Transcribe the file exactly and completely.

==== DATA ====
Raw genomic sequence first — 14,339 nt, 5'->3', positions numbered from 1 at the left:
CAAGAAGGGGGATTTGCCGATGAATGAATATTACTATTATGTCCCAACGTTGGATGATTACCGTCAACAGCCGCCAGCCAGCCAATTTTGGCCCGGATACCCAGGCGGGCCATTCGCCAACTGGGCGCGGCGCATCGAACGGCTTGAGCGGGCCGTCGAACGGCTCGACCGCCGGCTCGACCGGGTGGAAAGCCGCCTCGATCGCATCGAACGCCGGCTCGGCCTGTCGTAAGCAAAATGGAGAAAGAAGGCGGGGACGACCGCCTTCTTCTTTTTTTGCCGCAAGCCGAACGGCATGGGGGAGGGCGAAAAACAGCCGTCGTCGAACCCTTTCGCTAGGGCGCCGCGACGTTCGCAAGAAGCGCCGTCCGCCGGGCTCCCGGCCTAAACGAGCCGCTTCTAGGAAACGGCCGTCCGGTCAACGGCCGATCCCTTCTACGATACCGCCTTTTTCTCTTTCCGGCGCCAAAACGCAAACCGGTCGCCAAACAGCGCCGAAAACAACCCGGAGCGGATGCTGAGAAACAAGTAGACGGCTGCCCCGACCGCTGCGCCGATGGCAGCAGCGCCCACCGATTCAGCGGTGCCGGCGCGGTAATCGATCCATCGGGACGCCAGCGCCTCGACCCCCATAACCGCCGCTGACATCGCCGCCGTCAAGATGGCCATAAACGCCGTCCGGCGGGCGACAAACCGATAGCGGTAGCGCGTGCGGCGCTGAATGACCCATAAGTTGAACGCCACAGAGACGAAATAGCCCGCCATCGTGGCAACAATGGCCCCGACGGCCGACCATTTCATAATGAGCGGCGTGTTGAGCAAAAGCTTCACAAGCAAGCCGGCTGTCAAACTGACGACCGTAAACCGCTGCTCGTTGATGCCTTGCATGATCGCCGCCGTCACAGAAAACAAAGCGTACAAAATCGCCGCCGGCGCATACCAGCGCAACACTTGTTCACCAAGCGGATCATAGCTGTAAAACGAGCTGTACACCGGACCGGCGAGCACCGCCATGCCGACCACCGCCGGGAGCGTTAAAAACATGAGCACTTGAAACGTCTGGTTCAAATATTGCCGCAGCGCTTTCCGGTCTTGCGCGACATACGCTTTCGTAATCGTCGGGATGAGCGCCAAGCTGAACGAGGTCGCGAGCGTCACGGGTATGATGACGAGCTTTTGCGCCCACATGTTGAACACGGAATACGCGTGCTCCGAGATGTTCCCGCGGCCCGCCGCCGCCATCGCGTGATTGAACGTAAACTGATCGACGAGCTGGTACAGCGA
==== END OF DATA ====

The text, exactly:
Raw genomic sequence first — 14,339 nt, 5'->3', positions numbered from 1 at the left:
CAAGAAGGGGGATTTGCCGATGAATGAATATTACTATTATGTCCCAACGTTGGATGATTACCGTCAACAGCCGCCAGCCAGCCAATTTTGGCCCGGATACCCAGGCGGGCCATTCGCCAACTGGGCGCGGCGCATCGAACGGCTTGAGCGGGCCGTCGAACGGCTCGACCGCCGGCTCGACCGGGTGGAAAGCCGCCTCGATCGCATCGAACGCCGGCTCGGCCTGTCGTAAGCAAAATGGAGAAAGAAGGCGGGGACGACCGCCTTCTTCTTTTTTTGCCGCAAGCCGAACGGCATGGGGGAGGGCGAAAAACAGCCGTCGTCGAACCCTTTCGCTAGGGCGCCGCGACGTTCGCAAGAAGCGCCGTCCGCCGGGCTCCCGGCCTAAACGAGCCGCTTCTAGGAAACGGCCGTCCGGTCAACGGCCGATCCCTTCTACGATACCGCCTTTTTCTCTTTCCGGCGCCAAAACGCAAACCGGTCGCCAAACAGCGCCGAAAACAACCCGGAGCGGATGCTGAGAAACAAGTAGACGGCTGCCCCGACCGCTGCGCCGATGGCAGCAGCGCCCACCGATTCAGCGGTGCCGGCGCGGTAATCGATCCATCGGGACGCCAGCGCCTCGACCCCCATAACCGCCGCTGACATCGCCGCCGTCAAGATGGCCATAAACGCCGTCCGGCGGGCGACAAACCGATAGCGGTAGCGCGTGCGGCGCTGAATGACCCATAAGTTGAACGCCACAGAGACGAAATAGCCCGCCATCGTGGCAACAATGGCCCCGACGGCCGACCATTTCATAATGAGCGGCGTGTTGAGCAAAAGCTTCACAAGCAAGCCGGCTGTCAAACTGACGACCGTAAACCGCTGCTCGTTGATGCCTTGCATGATCGCCGCCGTCACAGAAAACAAAGCGTACAAAATCGCCGCCGGCGCATACCAGCGCAACACTTGTTCACCAAGCGGATCATAGCTGTAAAACGAGCTGTACACCGGACCGGCGAGCACCGCCATGCCGACCACCGCCGGGAGCGTTAAAAACATGAGCACTTGAAACGTCTGGTTCAAATATTGCCGCAGCGCTTTCCGGTCTTGCGCGACATACGCTTTCGTAATCGTCGGGATGAGCGCCAAGCTGAACGAGGTCGCGAGCGTCACGGGTATGATGACGAGCTTTTGCGCCCACATGTTGAACACGGAATACGCGTGCTCCGAGATGTTCCCGCGGCCCGCCGCCGCCATCGCGTGATTGAACGTAAACTGATCGACGAGCTGGTACAGCGA